Wait, wait, wait. What? I'm shocked!
    Spoiler:

    Also, obligatory. Watch this if you haven't. Seriously. It's vitally important. If you will ever take my advice on anything, watching this video should be it. I'd really like some other posters to back me up on watching this video being critical.


    I don't think that flies in Canada.
    No 5th amendment? Sounds like Canada sucks ... if that's what you meant.

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  • Gnome-InterruptusGnome-Interruptus Registered User regular
    enc0re wrote: »
    So, a while back, we discussed the issue of the Clever Hans problem with regard to drug dogs.

    Turns out, it's worse than we thought.

    A recently filed lawsuit asserts that the Nevada Highway Patrol trained its drug dogs to alert on command. If this is true, it throws the credibility of drug dogs out the window.

    Wait, wait, wait. What? I'm shocked!
    Spoiler:

    Also, obligatory. Watch this if you haven't. Seriously. It's vitally important. If you will ever take my advice on anything, watching this video should be it. I'd really like some other posters to back me up on watching this video being critical.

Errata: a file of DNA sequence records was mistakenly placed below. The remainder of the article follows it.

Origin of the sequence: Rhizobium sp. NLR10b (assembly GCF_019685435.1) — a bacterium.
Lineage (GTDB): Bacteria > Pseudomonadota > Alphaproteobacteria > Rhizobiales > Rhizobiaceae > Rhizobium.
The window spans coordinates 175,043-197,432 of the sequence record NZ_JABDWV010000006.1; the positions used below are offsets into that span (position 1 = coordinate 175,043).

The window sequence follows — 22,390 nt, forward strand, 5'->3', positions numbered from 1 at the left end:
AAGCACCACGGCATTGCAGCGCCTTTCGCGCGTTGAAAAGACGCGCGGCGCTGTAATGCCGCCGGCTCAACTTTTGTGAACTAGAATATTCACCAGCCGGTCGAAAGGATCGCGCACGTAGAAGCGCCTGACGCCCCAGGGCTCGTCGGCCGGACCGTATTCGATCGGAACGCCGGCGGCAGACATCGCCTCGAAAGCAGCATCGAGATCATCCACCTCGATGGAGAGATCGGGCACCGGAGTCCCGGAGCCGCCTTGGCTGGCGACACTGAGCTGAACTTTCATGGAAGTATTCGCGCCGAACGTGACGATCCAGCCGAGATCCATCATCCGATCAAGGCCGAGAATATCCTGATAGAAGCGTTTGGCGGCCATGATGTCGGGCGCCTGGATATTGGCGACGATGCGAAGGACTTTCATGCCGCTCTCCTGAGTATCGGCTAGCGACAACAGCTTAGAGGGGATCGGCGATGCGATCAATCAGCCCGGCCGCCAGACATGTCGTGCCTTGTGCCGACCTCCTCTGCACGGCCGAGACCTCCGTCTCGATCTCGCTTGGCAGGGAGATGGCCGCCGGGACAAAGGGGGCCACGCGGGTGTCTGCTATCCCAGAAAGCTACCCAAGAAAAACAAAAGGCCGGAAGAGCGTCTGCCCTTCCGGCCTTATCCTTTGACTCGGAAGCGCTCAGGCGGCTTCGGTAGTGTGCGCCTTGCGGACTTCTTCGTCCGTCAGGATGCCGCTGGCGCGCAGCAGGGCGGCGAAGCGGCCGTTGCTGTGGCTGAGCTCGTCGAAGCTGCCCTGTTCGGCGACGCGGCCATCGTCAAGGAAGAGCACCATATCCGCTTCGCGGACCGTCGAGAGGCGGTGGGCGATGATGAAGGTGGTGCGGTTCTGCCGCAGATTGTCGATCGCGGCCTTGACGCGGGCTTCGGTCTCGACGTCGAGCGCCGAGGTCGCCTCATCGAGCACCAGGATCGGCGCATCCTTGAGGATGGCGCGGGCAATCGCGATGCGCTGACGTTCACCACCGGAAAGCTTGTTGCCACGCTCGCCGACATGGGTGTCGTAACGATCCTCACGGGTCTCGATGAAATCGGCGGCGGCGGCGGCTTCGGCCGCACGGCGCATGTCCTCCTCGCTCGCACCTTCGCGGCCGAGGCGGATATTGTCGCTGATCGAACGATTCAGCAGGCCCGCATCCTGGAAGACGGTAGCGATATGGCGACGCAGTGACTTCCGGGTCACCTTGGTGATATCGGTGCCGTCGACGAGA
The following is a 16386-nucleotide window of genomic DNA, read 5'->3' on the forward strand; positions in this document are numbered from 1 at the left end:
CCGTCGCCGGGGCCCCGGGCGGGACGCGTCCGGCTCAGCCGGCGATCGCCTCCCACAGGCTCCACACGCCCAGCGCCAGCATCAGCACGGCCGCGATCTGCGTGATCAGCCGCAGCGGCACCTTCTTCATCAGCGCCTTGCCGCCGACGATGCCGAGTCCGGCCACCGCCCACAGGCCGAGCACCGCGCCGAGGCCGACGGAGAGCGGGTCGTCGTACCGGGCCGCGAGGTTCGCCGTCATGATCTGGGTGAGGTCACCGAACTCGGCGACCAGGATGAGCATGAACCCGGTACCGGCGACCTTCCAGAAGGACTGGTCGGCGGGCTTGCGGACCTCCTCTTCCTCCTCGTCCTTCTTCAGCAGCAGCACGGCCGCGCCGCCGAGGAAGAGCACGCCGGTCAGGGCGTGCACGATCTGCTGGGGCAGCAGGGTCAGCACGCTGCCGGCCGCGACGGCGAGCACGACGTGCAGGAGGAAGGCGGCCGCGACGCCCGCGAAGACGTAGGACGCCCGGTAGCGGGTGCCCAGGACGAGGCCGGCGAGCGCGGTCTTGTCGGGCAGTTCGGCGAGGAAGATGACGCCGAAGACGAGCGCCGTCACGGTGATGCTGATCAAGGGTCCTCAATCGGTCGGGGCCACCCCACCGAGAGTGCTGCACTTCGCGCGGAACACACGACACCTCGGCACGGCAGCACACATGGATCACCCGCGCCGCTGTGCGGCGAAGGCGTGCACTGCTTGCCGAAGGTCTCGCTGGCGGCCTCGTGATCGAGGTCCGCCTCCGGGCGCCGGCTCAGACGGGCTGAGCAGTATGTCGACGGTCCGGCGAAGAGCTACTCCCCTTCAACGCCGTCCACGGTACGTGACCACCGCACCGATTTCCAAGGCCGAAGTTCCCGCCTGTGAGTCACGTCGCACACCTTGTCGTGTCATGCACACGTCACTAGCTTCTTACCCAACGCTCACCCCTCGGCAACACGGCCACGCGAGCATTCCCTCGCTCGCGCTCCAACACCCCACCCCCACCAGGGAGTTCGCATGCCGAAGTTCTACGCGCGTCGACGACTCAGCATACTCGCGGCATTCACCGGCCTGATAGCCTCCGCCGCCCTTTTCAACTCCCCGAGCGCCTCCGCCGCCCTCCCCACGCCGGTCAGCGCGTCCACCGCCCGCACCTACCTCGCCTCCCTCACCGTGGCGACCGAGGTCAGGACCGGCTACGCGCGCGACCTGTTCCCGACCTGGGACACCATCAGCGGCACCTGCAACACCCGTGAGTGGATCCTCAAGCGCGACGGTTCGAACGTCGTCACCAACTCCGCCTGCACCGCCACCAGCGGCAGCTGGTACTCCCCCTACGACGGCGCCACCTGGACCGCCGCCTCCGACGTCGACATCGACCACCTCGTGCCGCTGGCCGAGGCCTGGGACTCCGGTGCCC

I don't think that flies in Canada.
    No 5th amendment? Sounds like Canada sucks ... if that's what you meant.

    Canadians are protected from unreasonable search and seizure, and generally our Supreme Court has ruled that the reasonableness is fairly narrow (ie: Travelling with a pound of weed in your luggage it would be unreasonable for the Airport to search your luggage and call the cops, as weed in your luggage does not present a risk to flying.) Canadians are also given the right to remain silent, however, it is an affirmative right, so you cant just say you are asserting your right to remain silent, then start blabbing and have anything you say be considered inadmissable, you have to keep your mouth shut.

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  • enc0reenc0re Registered User regular
    Yes, and the lesson of the video is that you should do just that. Shut your mouth. Get your lawyer.

  • AngelHedgieAngelHedgie Registered User regular
    So, I'm bringing this thread back on news that the Supreme Court will be hearing a case where the police used a drug dog to justify a search warrant.

    With all these issues with drug dogs, the SCOTUS needs to toss the warrant.

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  • Fallout2manFallout2man Registered User regular
    edited October 2012
    You were a lot more accomodating to them than I would have been.